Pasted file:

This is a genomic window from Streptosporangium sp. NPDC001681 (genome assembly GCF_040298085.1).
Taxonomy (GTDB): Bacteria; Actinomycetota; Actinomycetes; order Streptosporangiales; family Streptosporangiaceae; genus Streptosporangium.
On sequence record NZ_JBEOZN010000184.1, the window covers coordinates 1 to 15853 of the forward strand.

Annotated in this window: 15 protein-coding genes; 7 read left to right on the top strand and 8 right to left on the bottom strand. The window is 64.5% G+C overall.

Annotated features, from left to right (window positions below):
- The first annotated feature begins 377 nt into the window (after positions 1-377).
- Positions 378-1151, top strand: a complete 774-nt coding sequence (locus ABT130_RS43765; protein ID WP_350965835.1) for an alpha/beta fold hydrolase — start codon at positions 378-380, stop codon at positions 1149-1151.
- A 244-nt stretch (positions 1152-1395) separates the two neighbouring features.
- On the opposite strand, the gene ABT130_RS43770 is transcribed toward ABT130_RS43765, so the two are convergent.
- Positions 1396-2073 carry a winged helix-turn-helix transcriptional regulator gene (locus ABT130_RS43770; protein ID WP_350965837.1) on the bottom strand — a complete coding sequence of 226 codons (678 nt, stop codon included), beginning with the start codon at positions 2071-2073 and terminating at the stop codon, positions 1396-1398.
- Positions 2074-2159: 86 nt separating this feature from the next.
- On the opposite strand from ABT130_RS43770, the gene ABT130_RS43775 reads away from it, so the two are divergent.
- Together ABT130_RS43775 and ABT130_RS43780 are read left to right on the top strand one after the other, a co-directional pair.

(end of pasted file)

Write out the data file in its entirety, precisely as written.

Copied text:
This is a genomic window from Streptosporangium sp. NPDC001681 (genome assembly GCF_040298085.1).
Taxonomy (GTDB): Bacteria; Actinomycetota; Actinomycetes; order Streptosporangiales; family Streptosporangiaceae; genus Streptosporangium.
On sequence record NZ_JBEOZN010000184.1, the window covers coordinates 1 to 15853 of the forward strand.

Annotated in this window: 15 protein-coding genes; 7 read left to right on the top strand and 8 right to left on the bottom strand. The window is 64.5% G+C overall.

Annotated features, from left to right (window positions below):
- The first annotated feature begins 377 nt into the window (after positions 1-377).
- Positions 378-1151, top strand: a complete 774-nt coding sequence (locus ABT130_RS43765; protein ID WP_350965835.1) for an alpha/beta fold hydrolase — start codon at positions 378-380, stop codon at positions 1149-1151.
- A 244-nt stretch (positions 1152-1395) separates the two neighbouring features.
- On the opposite strand, the gene ABT130_RS43770 is transcribed toward ABT130_RS43765, so the two are convergent.
- Positions 1396-2073 carry a winged helix-turn-helix transcriptional regulator gene (locus ABT130_RS43770; protein ID WP_350965837.1) on the bottom strand — a complete coding sequence of 226 codons (678 nt, stop codon included), beginning with the start codon at positions 2071-2073 and terminating at the stop codon, positions 1396-1398.
- Positions 2074-2159: 86 nt separating this feature from the next.
- On the opposite strand from ABT130_RS43770, the gene ABT130_RS43775 reads away from it, so the two are divergent.
- Together ABT130_RS43775 and ABT130_RS43780 are read left to right on the top strand one after the other, a co-directional pair.